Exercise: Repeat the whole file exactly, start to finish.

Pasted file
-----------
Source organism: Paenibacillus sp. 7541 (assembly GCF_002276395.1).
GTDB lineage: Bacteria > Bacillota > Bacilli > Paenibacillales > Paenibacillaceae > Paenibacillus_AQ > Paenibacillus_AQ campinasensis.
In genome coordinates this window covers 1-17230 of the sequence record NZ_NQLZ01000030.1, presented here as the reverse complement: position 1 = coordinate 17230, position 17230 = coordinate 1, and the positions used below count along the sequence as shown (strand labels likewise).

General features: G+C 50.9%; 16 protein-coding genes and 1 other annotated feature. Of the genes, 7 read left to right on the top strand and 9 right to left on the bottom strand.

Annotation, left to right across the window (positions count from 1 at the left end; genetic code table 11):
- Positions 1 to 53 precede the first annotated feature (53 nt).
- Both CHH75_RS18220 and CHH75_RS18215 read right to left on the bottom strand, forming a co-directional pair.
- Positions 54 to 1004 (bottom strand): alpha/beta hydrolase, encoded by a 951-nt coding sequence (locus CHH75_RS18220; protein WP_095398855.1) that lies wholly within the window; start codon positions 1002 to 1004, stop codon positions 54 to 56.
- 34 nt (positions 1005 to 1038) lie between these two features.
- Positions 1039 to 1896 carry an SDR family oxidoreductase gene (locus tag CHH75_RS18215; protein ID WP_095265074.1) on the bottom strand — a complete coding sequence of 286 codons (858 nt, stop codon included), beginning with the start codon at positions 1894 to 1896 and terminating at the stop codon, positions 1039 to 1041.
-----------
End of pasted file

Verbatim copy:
Source organism: Paenibacillus sp. 7541 (assembly GCF_002276395.1).
GTDB lineage: Bacteria > Bacillota > Bacilli > Paenibacillales > Paenibacillaceae > Paenibacillus_AQ > Paenibacillus_AQ campinasensis.
In genome coordinates this window covers 1-17230 of the sequence record NZ_NQLZ01000030.1, presented here as the reverse complement: position 1 = coordinate 17230, position 17230 = coordinate 1, and the positions used below count along the sequence as shown (strand labels likewise).

General features: G+C 50.9%; 16 protein-coding genes and 1 other annotated feature. Of the genes, 7 read left to right on the top strand and 9 right to left on the bottom strand.

Annotation, left to right across the window (positions count from 1 at the left end; genetic code table 11):
- Positions 1 to 53 precede the first annotated feature (53 nt).
- Both CHH75_RS18220 and CHH75_RS18215 read right to left on the bottom strand, forming a co-directional pair.
- Positions 54 to 1004 (bottom strand): alpha/beta hydrolase, encoded by a 951-nt coding sequence (locus CHH75_RS18220; protein WP_095398855.1) that lies wholly within the window; start codon positions 1002 to 1004, stop codon positions 54 to 56.
- 34 nt (positions 1005 to 1038) lie between these two features.
- Positions 1039 to 1896 carry an SDR family oxidoreductase gene (locus tag CHH75_RS18215; protein ID WP_095265074.1) on the bottom strand — a complete coding sequence of 286 codons (858 nt, stop codon included), beginning with the start codon at positions 1894 to 1896 and terminating at the stop codon, positions 1039 to 1041.